Positional players haven’t even reported to Spring Training yet, but they are already starting some drama. With the addition of Albert Pujols and the return from injury of Kendrys Morales, the Angels find themselves with too many bats and not enough roster spots (a problem I’m sure plenty of teams would enjoy). Bobby Abreu, who we discussed on Tuesday as the odd man out in the new loaded Angels lineup, has apparently heard the rumors about him getting relegated to pinch hitting and spot starting this season, and he is not too happy about it. Abreu won’t be joining the team until Saturday when he flies in for his physical and starting practice next Monday, but he gave an interview from his home in Venezuela to let the team know just how he’s feeling.
“I’m an every-day player. I can still be in the lineup for a Major League team…I will not be on the bench knowing I can play.
“If the Angels don’t have position for me, then the best thing is to trade me. It would be the correct (thing) to do. I won’t be able to do nothing sitting on the bench.”
He may feel like he can be in the lineup for a Major League team, but it isn’t going to be this Major League team. After spending almost two decades as one of the most complete players in baseball, Abreu got pulled from the outfield last season and was primarily used as a designated hitter. Mike Scioscia on Sunday named Kendrys Morales, who appears like he’ll be cleared to play by Opening Day, as the primary DH for this season and that Mike Trumbo, who was displaced from first by Albert Pujols and has been taking some reps at third during the off season, would also get some games at that spot. In addition, the outfield is firmly set with Vernon Wells, Torii Hunter, and Peter Bourjos returning to roam the deep green, which leaves Abreu’s likely role this season as occasional player and pinch hitter.
New general manager Jerry Dipoto, currently going through his first Spring Training as he maneuvers the immovable contracts he inherited such as Vernon Wells ($26 million) and Abreu ($9 million), wants to push back any possible drama until at least the end of the spring.
“It’s not a foregone conclusion he’s going to be on the bench. Let’s talk about the issue of Bobby as a bench player if, at the end of camp, Bobby’s on the bench.”
Sounds like wishful thinking or a stall until he can work out a deal to find a new home for the expendable bat of Abreu. The trouble with trading Abreu, though, is the lack of takers for Abreu. By all accounts, the Angels have been shopping the outfielder/DH all off season, including a trade the Angels tried to put through with the Yankees for A.J. Burnett, but had the deal fall apart when Burnett exercised his limited no-trade clause to block the move West. Not many other teams are looking to pay a 37-year old outfielder, who couldn’t play in the outfield and hit just .253 with eight home runs last season $9 million. That leaves the two sides stuck with each other for the foreseeable future.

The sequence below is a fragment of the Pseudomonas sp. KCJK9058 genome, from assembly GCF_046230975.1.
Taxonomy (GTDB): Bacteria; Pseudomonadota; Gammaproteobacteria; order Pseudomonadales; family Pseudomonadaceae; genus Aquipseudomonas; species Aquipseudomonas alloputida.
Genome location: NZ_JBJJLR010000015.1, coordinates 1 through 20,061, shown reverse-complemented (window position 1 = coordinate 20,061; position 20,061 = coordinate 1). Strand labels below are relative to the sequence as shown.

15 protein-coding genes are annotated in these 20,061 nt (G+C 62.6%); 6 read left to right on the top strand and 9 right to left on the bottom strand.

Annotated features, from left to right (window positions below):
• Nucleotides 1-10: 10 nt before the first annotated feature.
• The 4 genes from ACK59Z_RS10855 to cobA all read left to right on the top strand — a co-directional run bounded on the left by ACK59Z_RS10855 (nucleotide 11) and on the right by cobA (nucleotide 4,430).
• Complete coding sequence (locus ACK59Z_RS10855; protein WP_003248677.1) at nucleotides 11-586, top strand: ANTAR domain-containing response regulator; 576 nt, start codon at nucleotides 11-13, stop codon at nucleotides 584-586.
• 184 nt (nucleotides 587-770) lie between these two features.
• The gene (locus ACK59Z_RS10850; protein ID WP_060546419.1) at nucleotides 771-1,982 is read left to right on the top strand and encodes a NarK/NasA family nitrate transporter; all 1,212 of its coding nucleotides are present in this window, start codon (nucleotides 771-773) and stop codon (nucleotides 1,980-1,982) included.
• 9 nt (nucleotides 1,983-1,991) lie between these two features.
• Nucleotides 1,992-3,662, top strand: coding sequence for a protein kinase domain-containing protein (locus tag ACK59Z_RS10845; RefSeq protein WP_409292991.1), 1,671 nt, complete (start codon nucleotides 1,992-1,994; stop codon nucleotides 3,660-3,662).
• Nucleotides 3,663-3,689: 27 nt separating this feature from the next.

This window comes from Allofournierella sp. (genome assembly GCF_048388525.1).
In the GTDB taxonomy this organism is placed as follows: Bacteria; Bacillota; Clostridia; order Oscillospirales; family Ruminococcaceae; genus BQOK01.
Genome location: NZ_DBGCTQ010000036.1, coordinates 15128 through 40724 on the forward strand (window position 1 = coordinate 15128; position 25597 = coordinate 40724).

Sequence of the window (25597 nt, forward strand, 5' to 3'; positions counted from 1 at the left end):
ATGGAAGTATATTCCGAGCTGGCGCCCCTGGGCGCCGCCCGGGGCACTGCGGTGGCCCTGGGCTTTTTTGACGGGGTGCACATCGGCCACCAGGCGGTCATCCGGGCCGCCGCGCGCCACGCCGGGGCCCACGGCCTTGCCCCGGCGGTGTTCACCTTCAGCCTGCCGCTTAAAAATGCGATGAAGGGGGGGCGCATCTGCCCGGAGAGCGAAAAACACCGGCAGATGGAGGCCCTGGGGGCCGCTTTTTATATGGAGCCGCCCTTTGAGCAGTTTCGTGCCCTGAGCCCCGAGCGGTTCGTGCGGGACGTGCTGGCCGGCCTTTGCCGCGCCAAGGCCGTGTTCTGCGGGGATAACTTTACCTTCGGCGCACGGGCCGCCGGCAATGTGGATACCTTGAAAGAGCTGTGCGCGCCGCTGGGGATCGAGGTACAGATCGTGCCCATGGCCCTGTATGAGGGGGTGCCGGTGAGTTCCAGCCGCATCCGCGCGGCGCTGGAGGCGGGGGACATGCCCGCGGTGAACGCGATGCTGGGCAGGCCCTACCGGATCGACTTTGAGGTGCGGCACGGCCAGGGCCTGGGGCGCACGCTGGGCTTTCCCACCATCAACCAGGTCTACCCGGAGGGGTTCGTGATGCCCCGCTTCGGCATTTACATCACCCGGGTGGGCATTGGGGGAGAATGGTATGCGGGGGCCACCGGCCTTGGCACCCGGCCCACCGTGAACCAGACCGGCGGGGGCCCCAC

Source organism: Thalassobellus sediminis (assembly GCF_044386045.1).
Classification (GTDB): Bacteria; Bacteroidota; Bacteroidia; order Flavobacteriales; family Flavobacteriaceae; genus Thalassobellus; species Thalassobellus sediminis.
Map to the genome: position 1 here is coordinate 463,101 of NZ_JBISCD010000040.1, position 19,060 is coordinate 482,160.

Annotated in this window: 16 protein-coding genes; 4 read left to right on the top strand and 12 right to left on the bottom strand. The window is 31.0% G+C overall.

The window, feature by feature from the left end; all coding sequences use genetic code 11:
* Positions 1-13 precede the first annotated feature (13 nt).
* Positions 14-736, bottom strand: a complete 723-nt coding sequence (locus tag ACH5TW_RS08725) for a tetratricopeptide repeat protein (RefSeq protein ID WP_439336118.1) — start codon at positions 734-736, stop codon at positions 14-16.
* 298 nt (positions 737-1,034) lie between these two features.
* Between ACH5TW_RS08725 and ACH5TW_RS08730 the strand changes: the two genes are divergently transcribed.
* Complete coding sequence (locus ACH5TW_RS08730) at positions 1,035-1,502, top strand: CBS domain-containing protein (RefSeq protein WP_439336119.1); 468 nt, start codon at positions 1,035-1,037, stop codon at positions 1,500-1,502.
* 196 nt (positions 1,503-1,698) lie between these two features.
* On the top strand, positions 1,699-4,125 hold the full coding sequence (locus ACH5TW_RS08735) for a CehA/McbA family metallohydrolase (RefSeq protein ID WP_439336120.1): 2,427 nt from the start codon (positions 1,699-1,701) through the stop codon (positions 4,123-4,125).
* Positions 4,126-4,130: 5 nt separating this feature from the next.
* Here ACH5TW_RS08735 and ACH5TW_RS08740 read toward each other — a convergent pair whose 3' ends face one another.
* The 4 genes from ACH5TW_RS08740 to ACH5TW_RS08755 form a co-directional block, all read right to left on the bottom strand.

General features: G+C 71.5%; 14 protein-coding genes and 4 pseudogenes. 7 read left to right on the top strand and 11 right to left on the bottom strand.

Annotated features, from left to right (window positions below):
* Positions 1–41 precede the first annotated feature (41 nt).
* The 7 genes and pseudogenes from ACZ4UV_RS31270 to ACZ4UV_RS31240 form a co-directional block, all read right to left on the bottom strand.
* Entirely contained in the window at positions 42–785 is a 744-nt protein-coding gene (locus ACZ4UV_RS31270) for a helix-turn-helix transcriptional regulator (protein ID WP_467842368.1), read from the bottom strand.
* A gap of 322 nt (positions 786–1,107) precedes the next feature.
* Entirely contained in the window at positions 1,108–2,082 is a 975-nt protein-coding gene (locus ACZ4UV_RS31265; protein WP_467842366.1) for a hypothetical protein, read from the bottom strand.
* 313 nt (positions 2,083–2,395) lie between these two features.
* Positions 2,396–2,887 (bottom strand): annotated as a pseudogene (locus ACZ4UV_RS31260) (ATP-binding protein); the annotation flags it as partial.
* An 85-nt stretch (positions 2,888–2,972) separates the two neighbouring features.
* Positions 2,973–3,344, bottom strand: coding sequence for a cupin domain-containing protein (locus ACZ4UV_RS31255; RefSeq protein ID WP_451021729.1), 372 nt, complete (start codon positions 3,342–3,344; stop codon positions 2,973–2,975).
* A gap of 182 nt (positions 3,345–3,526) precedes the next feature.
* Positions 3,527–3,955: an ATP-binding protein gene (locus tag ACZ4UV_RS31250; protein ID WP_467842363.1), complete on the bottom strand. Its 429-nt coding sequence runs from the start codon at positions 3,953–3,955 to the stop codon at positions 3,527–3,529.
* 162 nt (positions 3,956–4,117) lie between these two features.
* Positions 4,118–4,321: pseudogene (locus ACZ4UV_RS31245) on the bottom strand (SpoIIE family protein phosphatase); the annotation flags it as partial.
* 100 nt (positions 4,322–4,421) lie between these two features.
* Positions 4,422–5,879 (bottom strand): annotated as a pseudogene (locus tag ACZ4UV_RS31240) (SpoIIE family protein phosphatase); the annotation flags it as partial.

Manager Mike Scioscia reached out to Abreu a month ago to try and clear the air about what his role would be with the Angels this season.
“I talked to Bobby, and he told me he wants to play everyday, but he understands the potential in this team to win and understands the situation.”
Abreu meanwhile, seems to have a different understanding of the situation. While he acknowledges the conversation with Scioscia, he contends that the “conversation had nothing to do about” Abreu becoming a bench player.
“He told me I will start one day in the left field, another in right, and another as a designated hitter.”
I guess Scioscia failed to clearly define for Bobby where he would be in between those three starts…
Barring an injury in the lineup or a setback in Morales’ rehabilitation, Abreu looks destined for a spot on the bench. Will he accept his limited role in the lineup or act as a distraction to try and force a trade? Only time will tell, but at least we have all Spring Training to speculate about it.